How does it happen that when an organisation intends to change, and with that its employees, that this is often so difficult? Is ‘changing’ an organisation and its employees possible? And if yes, what are the minimum success factors? To realise a smooth transition for collective change? The top management talks about Change. Return needs to be increased. Shareholders’ value needs to increase. And as soon as increases are involved, change will unavoidably be on the agenda. Managers and employees are requested to change their behaviour. ‘But, we have been doing that for ages?’ en; ‘Is it not good enough as it is?’.
5th P for Personnel
For a couple of years, the P for Personnel has earned its place among the 4 marketing P’s: Product, Price, Place and Promotion. As streamlining processes, cost-cutting, high-tech ICT and advertising no longer offer enough solutions, the pressure to get more out of People is growing. To start and complete people-focused change processes, four minimum required success factors can be distinguished. This generates much energy to make this journey together successfully and satisfactorily.
‘Time’ is an essential factor for managing change. Without agreements and deadlines, there will not be any output. Setting deadlines gives something to hold on to during the commotion of the working day. The advantage of planning in meetings is that you actually sit together at the time on that day. Speed, timing and momentum in actions is paramount to hold the attention of the changers and changes focused on the change topic; it increases awareness. Whether it involves topics, analyses or implementation; we are inclined to postpone or forget matters when busy at work. Managing on time should have the most attention over the other matters.
One of the success factors of change continues to be consciously letting management go. Research shows that 40% of problems solve themselves. The energy source, the mission, needs to be formulated clearly for top management. However, words for external use such as ‘We are powerful and client-focused’ are expressions that refer more to Winnie de Pooh’s wishful thinking than to some sort of awareness of the reality. It is therefore important to set the parameters within which each member of staff in the organisation can decide for himself/herself what needs to be done to achieve the objectives set. Involvement and success are not achieved by statements that are too unfamiliar for the employee to connect with. Tapping into self-management is most often a more effective method to change on a long-term and sustainable basis. In addition to the external mission, there should be an internal drive and generator.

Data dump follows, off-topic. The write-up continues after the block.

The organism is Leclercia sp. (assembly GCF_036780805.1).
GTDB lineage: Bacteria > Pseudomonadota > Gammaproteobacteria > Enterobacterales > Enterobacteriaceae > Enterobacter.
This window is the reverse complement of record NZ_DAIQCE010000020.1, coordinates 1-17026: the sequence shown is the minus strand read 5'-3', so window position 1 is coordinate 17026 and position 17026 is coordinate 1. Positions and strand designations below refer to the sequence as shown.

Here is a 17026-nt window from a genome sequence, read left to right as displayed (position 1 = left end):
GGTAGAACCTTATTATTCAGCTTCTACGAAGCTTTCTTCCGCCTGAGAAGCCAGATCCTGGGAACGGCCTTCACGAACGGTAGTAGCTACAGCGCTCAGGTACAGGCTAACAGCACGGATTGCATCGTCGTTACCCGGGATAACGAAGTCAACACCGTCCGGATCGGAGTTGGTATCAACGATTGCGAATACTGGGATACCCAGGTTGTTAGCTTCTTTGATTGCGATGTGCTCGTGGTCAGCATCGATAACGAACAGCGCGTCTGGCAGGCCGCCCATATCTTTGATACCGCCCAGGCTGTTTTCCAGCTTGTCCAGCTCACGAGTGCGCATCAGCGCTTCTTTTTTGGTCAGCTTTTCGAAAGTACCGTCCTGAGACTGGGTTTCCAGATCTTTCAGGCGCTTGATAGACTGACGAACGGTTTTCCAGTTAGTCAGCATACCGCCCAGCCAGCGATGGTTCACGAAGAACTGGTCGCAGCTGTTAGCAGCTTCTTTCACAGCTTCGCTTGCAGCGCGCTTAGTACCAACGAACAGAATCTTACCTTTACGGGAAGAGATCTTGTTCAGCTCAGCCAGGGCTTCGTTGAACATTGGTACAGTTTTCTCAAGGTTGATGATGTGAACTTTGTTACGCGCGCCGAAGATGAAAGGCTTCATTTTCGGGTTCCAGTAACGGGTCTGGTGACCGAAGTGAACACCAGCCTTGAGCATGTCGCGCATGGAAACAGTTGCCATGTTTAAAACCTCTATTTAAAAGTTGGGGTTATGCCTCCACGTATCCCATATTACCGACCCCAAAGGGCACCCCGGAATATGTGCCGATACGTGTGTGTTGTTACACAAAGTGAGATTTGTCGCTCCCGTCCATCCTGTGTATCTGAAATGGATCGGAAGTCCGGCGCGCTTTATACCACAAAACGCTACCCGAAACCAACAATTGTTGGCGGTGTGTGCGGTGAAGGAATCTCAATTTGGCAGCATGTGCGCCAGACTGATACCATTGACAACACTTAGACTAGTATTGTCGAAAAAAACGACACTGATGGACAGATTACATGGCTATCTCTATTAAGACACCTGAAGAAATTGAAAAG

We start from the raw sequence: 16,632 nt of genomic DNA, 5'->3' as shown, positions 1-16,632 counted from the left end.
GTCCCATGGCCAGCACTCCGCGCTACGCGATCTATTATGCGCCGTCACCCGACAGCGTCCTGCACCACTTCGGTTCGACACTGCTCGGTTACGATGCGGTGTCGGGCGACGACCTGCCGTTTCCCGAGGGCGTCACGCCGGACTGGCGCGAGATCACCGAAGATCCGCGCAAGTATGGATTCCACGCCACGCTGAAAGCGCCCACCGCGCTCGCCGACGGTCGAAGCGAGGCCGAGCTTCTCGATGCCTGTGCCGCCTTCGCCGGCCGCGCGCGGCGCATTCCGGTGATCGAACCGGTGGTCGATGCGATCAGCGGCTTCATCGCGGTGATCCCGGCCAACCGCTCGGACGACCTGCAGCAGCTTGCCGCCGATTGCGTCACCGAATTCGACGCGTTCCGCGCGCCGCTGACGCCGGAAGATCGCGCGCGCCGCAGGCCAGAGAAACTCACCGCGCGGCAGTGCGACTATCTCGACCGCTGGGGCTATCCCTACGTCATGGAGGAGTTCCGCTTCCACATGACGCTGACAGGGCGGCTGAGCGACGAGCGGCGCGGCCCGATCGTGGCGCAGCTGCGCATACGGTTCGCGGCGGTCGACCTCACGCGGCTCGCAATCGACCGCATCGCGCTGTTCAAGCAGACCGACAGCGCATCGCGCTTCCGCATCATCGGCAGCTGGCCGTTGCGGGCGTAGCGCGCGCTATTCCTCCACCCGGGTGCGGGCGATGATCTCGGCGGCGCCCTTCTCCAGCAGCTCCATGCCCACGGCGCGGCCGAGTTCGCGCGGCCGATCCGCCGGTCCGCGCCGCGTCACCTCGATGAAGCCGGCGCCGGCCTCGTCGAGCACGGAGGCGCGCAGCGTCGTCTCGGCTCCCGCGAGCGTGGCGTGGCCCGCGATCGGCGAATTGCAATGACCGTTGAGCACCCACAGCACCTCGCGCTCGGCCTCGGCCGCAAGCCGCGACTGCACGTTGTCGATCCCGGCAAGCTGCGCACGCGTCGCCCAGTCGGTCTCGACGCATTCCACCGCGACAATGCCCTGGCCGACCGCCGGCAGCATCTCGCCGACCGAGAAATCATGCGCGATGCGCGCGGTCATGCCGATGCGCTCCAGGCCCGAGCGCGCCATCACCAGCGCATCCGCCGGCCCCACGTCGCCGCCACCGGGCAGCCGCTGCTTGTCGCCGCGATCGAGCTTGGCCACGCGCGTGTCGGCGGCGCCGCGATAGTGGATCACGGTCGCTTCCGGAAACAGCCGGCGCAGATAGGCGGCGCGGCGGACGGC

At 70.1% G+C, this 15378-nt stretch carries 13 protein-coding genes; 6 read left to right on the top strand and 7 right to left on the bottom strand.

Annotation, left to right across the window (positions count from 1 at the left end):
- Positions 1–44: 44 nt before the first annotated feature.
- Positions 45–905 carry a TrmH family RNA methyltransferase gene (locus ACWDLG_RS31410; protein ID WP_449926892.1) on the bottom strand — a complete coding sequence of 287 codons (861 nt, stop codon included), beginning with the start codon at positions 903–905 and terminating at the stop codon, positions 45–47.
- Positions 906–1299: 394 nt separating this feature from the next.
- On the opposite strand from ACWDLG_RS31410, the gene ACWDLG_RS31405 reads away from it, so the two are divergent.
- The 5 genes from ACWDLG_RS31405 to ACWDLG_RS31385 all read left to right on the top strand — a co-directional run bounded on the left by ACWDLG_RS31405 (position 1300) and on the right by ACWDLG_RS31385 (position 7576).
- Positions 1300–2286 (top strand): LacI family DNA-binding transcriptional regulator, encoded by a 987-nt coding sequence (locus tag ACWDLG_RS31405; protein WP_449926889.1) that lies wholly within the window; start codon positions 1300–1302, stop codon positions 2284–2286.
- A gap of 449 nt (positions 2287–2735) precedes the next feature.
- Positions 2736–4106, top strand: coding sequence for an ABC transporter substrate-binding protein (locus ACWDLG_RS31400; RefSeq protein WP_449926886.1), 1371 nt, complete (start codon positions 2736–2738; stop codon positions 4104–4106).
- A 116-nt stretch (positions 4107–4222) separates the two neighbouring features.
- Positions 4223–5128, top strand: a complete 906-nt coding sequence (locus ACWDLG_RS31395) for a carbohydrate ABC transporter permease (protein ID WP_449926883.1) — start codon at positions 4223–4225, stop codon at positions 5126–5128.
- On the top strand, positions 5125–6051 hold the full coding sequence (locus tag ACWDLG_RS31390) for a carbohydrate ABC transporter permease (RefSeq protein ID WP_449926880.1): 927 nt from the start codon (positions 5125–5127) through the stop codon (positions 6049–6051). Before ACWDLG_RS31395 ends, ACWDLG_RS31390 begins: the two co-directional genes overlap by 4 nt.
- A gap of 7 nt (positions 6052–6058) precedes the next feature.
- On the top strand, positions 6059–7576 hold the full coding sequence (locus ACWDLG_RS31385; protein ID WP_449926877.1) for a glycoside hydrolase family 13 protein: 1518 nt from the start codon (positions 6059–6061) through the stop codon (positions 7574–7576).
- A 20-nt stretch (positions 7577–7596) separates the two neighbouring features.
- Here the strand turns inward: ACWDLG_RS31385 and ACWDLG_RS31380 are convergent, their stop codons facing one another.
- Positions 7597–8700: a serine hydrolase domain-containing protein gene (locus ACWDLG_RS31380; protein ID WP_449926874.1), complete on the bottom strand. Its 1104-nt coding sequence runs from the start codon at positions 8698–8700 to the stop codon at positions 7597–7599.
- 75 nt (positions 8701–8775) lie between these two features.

Working in teams respects the need to book results together. The word ‘Team’ stands therefore for ‘Together Everybody Achieves More’. Teams, and the composition thereof, and interaction between individuals, appear to be a powerful drive and friend of change in a changing world. By creating a learning environment, focused on mutual understanding and results, a team can achieve a lot. The energy is created in the interaction. Everyone who has operated in a top performing team recognises the existence of natural powers which seem to be inexhaustible. The right combination of individuals, with the right parameters and (minimum of) management will reach the top effortlessly.
Where are we heading? A question that we ask ourselves in our life, so also at work! Requesting actions from managers and staff in the area of change is unrealistic when not also presenting an outlook for the future. How concise that picture may be, an expected outcome of the change must be communicated. It is essential that people can attach individual value to the collective focus or dream presented. In this way, the personal added value can be measured and valued (by that employee personally of course).